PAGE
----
10 things to consider when a loved one passes away

When a family member or friend passes away it can be a very overwhelming and confusing time.

Not only are you dealing with grief, but you are also trying to navigate your way through the various matters to be dealt with such as funeral arrangements, the estate and the Will.

Below are some key things to consider when a loved one passes away.

1. Look after yourself (the most important step of all)

You may have been preparing for your loved one to pass away, or it could have come as a complete shock. Either way it is never easy to say goodbye. This is the time to look after yourself, spend time with your family and reflect on those good times you had.

2. Death Certificate

Usually the funeral provider will assist you with applying for the official Certificate of Death issued by NSW Births, Deaths & Marriages. This is an important document as it will be requested by each provider when you start dealing with your loved one’s assets.

3. Is there a Will?

You will need to search to see if the person who passed away had a Will and locate the original if there is one. Some important places to look for the Will include:

  • Their home office and personal papers;
  • A law firm which your loved one used;
  • The NSW Trustee & Guardian;
  • Banks and financial institutions where accounts were held; and
  • The Supreme Court Will deposit registry.
4, Who takes charge of the assets & debts?

If there is a Will it should name a person or persons to be the “Executor(s)”. The Executor is the person who the willmaker has nominated to look after their affairs upon their death.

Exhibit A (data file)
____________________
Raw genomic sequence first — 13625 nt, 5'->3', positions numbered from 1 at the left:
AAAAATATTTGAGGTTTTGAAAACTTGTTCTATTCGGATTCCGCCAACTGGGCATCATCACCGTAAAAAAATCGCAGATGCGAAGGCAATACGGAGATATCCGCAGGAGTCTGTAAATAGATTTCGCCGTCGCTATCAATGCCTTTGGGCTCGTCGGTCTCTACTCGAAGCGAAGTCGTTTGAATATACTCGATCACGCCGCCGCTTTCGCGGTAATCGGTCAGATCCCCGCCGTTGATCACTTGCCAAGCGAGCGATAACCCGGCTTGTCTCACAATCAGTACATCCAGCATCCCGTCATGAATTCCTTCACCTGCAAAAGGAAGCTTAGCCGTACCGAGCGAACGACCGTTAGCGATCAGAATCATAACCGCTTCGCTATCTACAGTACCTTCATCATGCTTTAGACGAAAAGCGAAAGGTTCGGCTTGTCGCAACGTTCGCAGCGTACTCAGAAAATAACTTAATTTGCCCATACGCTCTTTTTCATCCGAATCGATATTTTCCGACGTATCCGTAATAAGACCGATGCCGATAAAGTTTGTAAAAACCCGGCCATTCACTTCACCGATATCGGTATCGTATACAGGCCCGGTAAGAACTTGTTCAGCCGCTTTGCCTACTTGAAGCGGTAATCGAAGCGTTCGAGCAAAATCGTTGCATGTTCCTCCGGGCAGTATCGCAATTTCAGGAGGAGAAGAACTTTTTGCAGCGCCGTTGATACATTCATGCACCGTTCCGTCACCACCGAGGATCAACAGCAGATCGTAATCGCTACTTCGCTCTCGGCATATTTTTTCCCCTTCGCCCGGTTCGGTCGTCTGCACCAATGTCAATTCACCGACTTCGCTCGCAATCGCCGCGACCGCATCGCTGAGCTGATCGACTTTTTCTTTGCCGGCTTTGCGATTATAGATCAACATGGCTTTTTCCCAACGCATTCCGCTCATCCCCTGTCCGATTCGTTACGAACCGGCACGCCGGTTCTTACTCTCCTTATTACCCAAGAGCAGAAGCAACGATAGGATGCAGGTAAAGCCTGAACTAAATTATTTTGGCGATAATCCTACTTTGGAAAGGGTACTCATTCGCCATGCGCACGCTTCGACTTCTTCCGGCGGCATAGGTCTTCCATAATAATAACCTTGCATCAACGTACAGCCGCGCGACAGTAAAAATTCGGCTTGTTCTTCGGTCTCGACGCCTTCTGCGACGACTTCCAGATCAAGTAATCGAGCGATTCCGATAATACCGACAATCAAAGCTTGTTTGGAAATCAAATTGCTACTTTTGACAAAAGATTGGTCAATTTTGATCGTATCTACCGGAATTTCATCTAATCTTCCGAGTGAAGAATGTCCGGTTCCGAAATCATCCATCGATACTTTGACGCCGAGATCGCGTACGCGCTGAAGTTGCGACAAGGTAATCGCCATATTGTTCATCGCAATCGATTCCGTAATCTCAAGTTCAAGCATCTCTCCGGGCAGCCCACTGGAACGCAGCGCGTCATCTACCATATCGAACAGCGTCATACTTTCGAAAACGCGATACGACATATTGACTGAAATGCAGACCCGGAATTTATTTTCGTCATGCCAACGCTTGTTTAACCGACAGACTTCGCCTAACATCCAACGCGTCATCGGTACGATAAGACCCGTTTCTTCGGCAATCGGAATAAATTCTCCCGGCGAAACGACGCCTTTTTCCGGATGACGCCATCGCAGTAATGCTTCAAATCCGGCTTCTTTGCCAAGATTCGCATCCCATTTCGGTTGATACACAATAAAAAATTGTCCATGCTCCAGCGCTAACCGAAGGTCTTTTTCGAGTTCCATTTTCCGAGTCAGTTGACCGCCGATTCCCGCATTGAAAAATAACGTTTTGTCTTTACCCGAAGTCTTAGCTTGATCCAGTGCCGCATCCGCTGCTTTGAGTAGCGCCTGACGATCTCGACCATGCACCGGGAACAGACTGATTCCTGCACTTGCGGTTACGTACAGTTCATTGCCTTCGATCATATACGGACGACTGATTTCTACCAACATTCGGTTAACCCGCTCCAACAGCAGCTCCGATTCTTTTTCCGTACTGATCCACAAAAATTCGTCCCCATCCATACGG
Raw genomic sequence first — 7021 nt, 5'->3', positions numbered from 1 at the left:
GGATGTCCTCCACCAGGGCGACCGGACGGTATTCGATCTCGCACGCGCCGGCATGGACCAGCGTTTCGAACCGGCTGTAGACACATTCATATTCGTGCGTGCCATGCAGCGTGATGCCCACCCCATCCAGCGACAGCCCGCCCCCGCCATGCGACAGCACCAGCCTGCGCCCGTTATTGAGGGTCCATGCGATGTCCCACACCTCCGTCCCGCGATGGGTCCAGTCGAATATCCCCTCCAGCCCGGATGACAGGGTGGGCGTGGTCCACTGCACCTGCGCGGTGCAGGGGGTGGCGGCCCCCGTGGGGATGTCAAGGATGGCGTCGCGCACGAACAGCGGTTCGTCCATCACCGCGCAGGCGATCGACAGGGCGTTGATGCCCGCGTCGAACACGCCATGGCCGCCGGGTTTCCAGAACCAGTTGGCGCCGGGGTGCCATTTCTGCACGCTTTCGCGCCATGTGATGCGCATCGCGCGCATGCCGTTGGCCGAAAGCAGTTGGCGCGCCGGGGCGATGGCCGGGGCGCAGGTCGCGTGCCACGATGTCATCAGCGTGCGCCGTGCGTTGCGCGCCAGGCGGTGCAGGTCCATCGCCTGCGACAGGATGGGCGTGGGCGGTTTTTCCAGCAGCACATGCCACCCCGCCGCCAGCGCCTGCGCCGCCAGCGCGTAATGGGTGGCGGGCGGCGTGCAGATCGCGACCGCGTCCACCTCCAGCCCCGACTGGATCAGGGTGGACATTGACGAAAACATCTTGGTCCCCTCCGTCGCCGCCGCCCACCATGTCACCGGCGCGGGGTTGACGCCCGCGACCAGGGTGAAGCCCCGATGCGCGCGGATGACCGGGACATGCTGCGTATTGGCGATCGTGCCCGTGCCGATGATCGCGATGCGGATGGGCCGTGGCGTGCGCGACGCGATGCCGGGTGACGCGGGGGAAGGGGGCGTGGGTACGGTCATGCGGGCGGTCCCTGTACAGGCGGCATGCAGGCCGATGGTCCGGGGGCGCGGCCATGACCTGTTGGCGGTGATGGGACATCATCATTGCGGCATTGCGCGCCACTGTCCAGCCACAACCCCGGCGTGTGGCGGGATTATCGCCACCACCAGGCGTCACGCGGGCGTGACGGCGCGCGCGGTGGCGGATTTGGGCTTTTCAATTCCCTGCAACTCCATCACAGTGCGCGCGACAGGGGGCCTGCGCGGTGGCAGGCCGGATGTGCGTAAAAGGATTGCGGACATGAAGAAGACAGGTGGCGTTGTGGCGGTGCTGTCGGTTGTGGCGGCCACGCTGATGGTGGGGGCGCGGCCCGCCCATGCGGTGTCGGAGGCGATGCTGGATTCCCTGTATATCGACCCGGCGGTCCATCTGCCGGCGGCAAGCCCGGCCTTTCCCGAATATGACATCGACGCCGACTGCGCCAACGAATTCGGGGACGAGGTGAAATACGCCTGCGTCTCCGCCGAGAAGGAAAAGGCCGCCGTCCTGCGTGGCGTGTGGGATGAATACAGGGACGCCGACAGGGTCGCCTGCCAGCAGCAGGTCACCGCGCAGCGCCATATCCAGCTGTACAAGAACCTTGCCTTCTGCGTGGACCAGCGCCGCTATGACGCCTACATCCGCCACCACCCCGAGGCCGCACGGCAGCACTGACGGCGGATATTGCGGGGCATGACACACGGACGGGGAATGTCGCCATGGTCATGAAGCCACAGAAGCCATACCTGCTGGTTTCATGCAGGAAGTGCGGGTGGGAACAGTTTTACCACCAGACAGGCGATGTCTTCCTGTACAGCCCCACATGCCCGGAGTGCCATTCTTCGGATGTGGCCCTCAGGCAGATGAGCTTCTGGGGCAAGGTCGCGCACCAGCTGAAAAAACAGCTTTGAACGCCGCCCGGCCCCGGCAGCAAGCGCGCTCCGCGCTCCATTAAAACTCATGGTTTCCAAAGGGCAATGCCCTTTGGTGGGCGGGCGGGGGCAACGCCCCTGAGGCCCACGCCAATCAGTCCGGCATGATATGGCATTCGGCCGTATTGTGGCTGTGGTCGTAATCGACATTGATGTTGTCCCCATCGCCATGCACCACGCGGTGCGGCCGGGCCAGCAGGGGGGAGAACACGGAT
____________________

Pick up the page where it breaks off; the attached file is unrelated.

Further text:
5. What is Probate? Is it needed?

A Grant of Probate is an order made by the Supreme Court confirming the Will is valid.

The application should be made within six months from when the person has passed away.

Whether or not a Grant of Probate is needed depends on the type of assets held. Enquiries should be made with the asset holders (bank, nursing home, share registry etc) as to their requirements and whether Probate is needed to release those assets.

6. What if there is no Will?

If no Will can be found, an application for a Grant of Letters of Administration is to be made to the Supreme Court to appoint a person as the Administrator of the estate. This person has a similar role to the Executor.

There are specific rules on who can apply to be an Administrator of the estate.  We recommended speaking with a Lawyer when no Will can be found.

7. Estate Bank Account

The Executor or Administrator of the estate will need to keep money received from the bank accounts of the person who passed away separate to their own.

8. Beneficiaries & Distribution

A Beneficiary is a person who receives a gift under the Will. Once the Executor has called in the assets and paid out all debts they may consider paying out (distributing) the gifts to the Beneficiaries.

9. Estate Tax Return

The Executor or Administrator may be required to lodge a tax return on behalf of the estate after the person passes away. This will depend on the assets of the estate and the tax position of the person prior to their death.

10. Challenging a Will

If a person has been left out of a Will, or is not happy with what they have been gifted, we recommend that legal advice should be sought in relation to their options.

If you have any questions or should you need any assistance please do not hesitate to contact us at Southern Waters Legal.

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